Wedged between Tanzania, the Democratic Republic of the Congo, and Rwanda, Burundi occupies a high plateau divided by several deep valleys, being Africaâ€™s least urbanized country.
Ethnic tensions which characterized the political conflict of Burundi for nearly two decades have caused population displacements of various scales both within and outside the country. These displacement sites are places where persons or groups of persons are re-settled temporarily or permanently in order to be protected against violence or disasters.
The security situation in Burundi improved substantially after the last rebel group in the country laid down its arms at the end of 2008. However, up to 100,000 people remained displaced as of the end of October 2009 in some 100 sites in central and northern Burundi, according to the International Displacement Monitoring Centre. This estimate is based on the last comprehensive Internally Displaced Person (IDP) survey undertaken by the UN in 2005, which found that some 117,000 IDPs lived in settlements, many of which had grown into villages. This number did not take into account people living with host families, particularly in urban centres and in Bujumbura Rural and Bubanza Provinces. In May 2009 the Burundian Ministry of National Solidarity released a report citing a figure of over 150,000 IDPs, but the report was rejected by local officials as methodologically flawed.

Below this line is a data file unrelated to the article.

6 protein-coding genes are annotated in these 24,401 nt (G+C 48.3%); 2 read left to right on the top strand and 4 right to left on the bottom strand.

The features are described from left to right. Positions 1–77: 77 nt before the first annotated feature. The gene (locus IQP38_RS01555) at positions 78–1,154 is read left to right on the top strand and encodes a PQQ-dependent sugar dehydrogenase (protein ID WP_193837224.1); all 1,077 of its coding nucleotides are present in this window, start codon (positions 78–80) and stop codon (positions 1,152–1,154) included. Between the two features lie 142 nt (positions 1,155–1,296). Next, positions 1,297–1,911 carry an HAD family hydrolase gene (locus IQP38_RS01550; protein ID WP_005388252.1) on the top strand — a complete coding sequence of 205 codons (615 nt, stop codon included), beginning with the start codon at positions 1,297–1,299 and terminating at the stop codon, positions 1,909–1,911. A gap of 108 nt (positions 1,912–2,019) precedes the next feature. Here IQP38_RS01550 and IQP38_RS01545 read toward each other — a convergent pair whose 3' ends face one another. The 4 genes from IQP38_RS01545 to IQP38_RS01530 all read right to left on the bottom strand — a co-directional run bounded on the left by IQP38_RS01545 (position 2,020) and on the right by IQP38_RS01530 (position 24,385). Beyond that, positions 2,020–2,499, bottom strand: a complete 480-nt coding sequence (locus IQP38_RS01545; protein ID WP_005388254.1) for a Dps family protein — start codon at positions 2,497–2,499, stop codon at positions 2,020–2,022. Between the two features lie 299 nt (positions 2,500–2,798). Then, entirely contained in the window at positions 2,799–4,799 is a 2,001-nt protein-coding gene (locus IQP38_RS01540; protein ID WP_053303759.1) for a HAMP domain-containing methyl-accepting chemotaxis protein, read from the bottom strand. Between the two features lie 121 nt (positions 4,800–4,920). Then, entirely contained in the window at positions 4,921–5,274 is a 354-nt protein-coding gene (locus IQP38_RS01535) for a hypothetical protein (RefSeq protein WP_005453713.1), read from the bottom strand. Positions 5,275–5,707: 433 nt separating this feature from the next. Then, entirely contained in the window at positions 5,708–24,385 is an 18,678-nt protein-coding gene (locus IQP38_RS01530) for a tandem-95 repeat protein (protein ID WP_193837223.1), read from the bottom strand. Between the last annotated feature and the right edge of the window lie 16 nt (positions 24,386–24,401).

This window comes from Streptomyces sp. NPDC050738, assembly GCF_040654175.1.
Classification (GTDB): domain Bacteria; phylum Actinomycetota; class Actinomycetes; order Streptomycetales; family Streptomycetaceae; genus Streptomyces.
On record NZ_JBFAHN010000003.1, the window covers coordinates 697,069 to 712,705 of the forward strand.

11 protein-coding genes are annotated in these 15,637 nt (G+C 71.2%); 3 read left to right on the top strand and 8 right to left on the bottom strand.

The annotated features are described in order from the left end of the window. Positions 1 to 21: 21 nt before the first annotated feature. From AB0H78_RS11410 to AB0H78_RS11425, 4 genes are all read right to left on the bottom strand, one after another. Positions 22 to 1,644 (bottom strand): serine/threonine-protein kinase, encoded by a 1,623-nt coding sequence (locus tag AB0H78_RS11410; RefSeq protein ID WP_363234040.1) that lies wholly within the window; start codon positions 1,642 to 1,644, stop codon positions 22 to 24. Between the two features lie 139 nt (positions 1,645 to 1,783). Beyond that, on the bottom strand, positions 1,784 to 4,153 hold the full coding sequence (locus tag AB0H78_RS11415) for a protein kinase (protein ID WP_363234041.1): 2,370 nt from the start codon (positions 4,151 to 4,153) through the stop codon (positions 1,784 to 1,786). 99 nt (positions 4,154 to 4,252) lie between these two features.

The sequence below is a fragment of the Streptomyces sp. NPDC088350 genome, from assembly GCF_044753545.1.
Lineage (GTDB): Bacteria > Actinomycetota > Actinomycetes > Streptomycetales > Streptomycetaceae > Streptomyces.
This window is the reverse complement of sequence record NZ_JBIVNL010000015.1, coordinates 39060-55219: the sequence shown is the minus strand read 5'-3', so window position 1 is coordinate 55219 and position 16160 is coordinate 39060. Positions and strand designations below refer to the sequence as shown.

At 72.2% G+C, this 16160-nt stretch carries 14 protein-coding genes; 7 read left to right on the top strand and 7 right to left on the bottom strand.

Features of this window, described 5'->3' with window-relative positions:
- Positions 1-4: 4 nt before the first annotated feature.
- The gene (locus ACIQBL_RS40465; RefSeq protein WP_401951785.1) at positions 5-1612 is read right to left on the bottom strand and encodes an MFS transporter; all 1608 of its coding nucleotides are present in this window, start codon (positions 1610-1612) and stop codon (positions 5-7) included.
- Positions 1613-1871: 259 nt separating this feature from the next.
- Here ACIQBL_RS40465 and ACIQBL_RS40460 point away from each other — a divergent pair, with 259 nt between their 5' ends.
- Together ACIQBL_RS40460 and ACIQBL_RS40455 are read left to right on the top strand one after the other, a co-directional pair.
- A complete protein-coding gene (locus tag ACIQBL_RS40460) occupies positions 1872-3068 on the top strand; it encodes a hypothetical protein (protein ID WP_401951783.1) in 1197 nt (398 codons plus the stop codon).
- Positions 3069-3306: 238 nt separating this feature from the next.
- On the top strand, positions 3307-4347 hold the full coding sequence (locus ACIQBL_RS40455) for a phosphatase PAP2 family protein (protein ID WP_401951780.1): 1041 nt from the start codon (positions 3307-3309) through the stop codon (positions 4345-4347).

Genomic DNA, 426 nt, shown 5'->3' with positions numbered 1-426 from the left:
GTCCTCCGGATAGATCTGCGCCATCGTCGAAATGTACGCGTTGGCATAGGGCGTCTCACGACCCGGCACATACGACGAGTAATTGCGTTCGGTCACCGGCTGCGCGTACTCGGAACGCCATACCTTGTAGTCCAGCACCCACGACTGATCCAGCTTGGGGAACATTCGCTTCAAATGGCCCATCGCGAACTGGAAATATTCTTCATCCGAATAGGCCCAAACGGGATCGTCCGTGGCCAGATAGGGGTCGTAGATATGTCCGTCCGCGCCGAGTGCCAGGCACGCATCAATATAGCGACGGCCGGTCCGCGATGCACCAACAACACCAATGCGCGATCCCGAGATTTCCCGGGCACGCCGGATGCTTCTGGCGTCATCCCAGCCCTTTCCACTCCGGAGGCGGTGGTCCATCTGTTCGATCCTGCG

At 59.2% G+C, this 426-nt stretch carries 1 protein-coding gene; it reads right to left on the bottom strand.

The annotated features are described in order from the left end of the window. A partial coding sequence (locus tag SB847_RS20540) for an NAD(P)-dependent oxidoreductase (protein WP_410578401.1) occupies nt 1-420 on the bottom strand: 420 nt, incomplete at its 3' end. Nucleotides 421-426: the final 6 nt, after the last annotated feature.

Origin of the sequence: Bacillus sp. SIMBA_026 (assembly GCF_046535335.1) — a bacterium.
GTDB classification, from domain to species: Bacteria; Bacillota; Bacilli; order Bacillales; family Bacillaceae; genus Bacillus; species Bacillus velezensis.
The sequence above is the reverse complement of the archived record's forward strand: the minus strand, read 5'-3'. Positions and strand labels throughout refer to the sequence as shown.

Most of these people, displaced in the 1990s or early 2000s following inter-ethnic violence and fighting between the government and rebel groups, have integrated in the neighbouring towns and villages they fled to, and the majority reportedly wish to remain in these sites.
“I started my reportages in 2007 while I was volunteering with an NGO in a village for displaced people (”village de la SAB") in Bujumbura. Two consecutive trips in 2008 and 2009 allowed me to continue this photographic project (which is still work in progress)." (Cedric Luypaerts)
The photographs represent a cross-section of CÃ©dric Luypaerts’ work between 2007 and 2009 in the Burundian village for displaced persons.
See them here: http://www.photography-news.com/2010/02/burundis-displaced-people-photos-by.html
2010-02-04 22:41:23 UTC